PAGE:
I have a question about how to test a level three effect with a very small N. I hope someone can help. I have a basic, three-level nested design (longitudinal data collected from students nested within classrooms). My problem is that I only have four classrooms. It seems that I can not test for the effect of classroom assignment in level three with this small size. Can I put the classroom effect in at level 2? I am not sure how to handle this issue, but believe I am attempting to use the right analytic technique. Any suggestions would be appreciated.
My intention was to do what you suggest. However, I was told by someone that that wasn't appropriate and perhaps I should run four 2-level models (one for each classroom) and compare the coefficients from each. Do you know of any reference saying what you suggest is okay to do? Thanks for your feedback
I wanted to add a detail about my problem, in case it makes a difference. It's not just that I have a small number of classrooms, 4. I have 1 control classroom and 3 experimental rooms. I think the 1 control room may be the reason I can't run a 3-level model. Anymore input on the best way to test the classroom effect would be great.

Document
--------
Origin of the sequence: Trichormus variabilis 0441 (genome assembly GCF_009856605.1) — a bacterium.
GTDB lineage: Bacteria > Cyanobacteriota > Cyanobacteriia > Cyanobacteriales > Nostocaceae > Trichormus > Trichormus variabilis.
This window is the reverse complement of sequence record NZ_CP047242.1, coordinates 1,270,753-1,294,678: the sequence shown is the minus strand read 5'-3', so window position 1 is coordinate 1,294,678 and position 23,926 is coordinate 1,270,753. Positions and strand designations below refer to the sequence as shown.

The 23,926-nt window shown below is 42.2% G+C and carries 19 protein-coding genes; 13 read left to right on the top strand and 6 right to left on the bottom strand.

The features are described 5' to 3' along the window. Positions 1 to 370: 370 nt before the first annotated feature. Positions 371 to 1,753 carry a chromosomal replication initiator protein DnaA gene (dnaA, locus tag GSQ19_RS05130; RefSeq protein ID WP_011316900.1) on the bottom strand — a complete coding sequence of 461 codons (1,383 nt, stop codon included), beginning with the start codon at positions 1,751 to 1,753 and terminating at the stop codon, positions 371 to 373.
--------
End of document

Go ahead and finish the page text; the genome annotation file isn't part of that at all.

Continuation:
Boliang Guo posted on Thursday, November 02, 2006 - 8:05 am
in this case, you can use 1 binary vaaibel indicating control and treatment class, 1 for treatment, 0 for control, as l2 variable in your analysis.
Regarding your Nov 1 post, running four 2-level models separately is useful, but you certainly also want to analyze the four groups together - either using a multiple-group approach or with group as covariates. For a reference regarding choice between these two approaches, see e.g. my 1989 Psychometrika article on heterogeneity; it is not discussing the 2-level case, however.